The flag of the International Atomic Energy Agency (IAEA) flies in front of its headquarters in Vienna.
(photo credit: REUTERS)
NEW YORK – Tehran has submitted “substantive” data regarding its past nuclear activity to the UN’s International Atomic Energy Agency this month, the agency’s director said on Tuesday.
Yukiya Amano, director- general of the nuclear watchdog, declined to comment further on the documents, submitted on August 15 and currently under the agency’s microscopes. The IAEA has long sought answers to a list of questions concerning Iran’s past nuclear work that may have had a military dimension.
“At this stage it is premature to say if there is any new information or not,” Amano told reporters. “[It] could be even misleading to provide a partial assessment.”
Iran denies ever working on the weaponization of nuclear technology, and has refused to participate in the IAEA's near-decadelong quest for answers. The agency's questions focus both on Iran's work with fissile material for a nuclear warhead, as well as the technologies necessary for the detonation and miniaturization of such a device— experimentation that does not include the use of radioactive material and is harder for inspectors to trace.
Tangential to an agreement reached with world powers last month – intended to govern the country’s nuclear program for the next 15 years – Tehran and the IAEA have agreed on a road map to resolve the outstanding questions.
Only once the IAEA is satisfied with Iran’s participation in that investigation will the country receive sanctions relief, according to the deal reached in Vienna.
Concerns emerged last week over the strength of the IAEA road map agreement, however. That agreement included several documents intended to remain confidential between the nuclear watchdog and Iran, which is a member state of the organization as well as a signatory of the Nuclear Nonproliferation Treaty since 1968.
According to a document obtained by the Associated Press, soil samples, as well as photo and video evidence from a key site of interest to international inspectors, Iran’s Parchin military complex, will be collected and relayed by Iranian experts using Iranian equipment. Neither the IAEA nor Iran have denied the authenticity of the document, but Amano says he is confident in the strength of the agreements brokered.
Nevertheless, an Iranian official in Vienna signaled displeasure with the apparent leak on Tuesday.
The IAEA should “exercise utmost vigilance to ensure full protection of all confidential information coming to its knowledge,” Iranian Ambassador to the IAEA Reza Najafi told a meeting of the watchdog group in Vienna.
“We won’t accept any kind of leakage of classified information by anyone,” he added.
Should the IAEA close its investigation into the “possible military dimensions” – or PMD – of Iran’s nuclear program, implementation of the deal will begin swiftly. That will require an additional $183,000 a month in IAEA funding in the lead-up to implementation day, as well as an additional $10.6 million a year during the lifespan of the deal.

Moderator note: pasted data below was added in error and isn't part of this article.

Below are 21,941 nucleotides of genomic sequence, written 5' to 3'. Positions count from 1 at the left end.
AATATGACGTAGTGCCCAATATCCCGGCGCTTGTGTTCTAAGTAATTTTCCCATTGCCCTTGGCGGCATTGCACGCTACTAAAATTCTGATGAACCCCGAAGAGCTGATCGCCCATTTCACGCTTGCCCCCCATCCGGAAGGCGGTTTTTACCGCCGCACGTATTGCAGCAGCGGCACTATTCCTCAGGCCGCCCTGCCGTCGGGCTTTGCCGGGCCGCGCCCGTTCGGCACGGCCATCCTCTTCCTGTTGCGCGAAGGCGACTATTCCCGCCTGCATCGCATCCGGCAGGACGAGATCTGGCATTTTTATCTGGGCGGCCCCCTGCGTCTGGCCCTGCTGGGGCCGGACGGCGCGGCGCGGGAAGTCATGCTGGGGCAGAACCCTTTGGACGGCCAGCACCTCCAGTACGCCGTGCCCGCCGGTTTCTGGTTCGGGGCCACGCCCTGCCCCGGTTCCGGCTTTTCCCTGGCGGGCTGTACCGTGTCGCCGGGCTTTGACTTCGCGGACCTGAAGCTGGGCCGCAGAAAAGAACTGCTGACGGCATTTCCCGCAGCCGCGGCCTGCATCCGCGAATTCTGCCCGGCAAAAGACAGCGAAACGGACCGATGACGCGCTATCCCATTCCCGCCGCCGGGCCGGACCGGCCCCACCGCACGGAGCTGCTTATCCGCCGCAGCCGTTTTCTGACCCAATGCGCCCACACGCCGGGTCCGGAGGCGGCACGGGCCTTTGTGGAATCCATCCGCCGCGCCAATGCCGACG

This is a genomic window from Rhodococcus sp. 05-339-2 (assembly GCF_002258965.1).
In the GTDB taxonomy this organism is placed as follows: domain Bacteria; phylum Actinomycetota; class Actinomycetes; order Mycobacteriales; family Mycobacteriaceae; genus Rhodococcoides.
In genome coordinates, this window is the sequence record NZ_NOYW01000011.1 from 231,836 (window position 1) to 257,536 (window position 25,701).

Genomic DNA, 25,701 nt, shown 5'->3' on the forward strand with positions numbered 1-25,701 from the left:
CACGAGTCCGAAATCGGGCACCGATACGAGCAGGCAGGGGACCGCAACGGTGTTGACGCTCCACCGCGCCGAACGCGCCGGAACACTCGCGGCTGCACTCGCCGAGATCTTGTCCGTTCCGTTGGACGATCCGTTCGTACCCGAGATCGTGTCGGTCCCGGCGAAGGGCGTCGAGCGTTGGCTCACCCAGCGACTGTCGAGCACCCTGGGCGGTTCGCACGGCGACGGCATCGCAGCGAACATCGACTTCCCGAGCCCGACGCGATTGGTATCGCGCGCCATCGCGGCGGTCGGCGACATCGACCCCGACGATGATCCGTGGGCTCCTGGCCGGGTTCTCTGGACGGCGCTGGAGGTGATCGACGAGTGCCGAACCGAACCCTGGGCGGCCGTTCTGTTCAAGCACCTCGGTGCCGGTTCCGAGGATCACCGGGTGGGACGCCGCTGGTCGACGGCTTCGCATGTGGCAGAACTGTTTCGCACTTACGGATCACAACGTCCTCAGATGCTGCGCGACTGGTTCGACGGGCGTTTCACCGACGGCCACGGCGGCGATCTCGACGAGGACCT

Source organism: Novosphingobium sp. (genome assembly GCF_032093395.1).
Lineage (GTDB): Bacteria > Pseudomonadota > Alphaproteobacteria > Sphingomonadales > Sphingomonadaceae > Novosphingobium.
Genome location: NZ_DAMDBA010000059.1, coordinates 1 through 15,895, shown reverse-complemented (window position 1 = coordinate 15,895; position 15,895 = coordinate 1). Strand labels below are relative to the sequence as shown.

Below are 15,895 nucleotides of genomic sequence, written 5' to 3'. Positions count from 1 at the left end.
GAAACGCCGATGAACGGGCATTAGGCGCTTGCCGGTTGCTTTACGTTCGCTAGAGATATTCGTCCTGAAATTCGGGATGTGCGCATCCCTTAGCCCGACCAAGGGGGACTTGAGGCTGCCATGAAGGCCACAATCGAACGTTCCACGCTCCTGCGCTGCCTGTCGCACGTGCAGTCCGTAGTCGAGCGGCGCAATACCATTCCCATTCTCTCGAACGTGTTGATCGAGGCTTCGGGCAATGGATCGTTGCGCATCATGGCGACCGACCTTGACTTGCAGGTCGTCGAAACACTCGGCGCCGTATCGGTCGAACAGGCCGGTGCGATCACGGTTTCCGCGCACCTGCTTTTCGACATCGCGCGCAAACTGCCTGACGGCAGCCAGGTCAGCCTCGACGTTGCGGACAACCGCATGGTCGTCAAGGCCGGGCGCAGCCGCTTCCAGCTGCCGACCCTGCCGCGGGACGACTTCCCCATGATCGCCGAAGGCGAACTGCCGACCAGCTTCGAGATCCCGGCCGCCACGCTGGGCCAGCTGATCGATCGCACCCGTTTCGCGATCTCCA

The United States provides the IAEA with a fourth of its annual Technical Cooperation Budget. The nuclear watchdog relies on contributions from member states. One US lawmaker and Republican presidential candidate, Sen. Lindsey Graham of South Carolina, has threatened to cut that funding unless the IAEA provides the US with direct access to its road map agreements with Iran over PMD.
“As an indication of how serious I view the provision of copies of these side agreements to our national security, I intend to condition and/or withhold voluntary contributions to the IAEA in fiscal year 2016 should they not be provided prior to the congressional debate next month,” Graham wrote in a letter to US Secretary of State John Kerry dated August 11.
The Obama administration denies the existence of “side deals,” and instead refers to the agreement tangential to the Joint Comprehensive Plan of Action as documents consistent with standard IAEA protocol.
The deal is expected to proceed despite significant opposition in the United States. Polls suggest the American public stands opposed to the agreement by a 2-1 margin, including in key states during presidential election years such as Florida, Pennsylvania and Ohio.
Nevertheless, the deal is likely to weather a vote of disapproval in Congress next month. For that resolution to pass and survive a presidential veto, both the House and Senate would need two-thirds of their members to vote against the deal – an unlikely prospect given that Democrats continue to line up in support of it.
Despite the pending vote in Washington, European nations are proceeding as if the deal is a fait accompli.
Hailing the deal and its impact on Iran’s relations with Europe, UK Foreign Secretary Phillip Hammond visited Tehran over the weekend to reopen Britain’s embassy there.
Iran, Hammond said, appears to be exercising a more nuanced approach toward Israel than it has in the past.
“Our positions against the usurper Zionist regime have not changed at all,” Hossein Sheikholeslam, the Iranian Parliament speaker’s adviser for international affairs, told local media in response to Hammond on Tuesday. “Israel should be annihilated and this is our ultimate slogan.”
Hammond said sanctions relief for Iran may begin as early as the spring of 2016.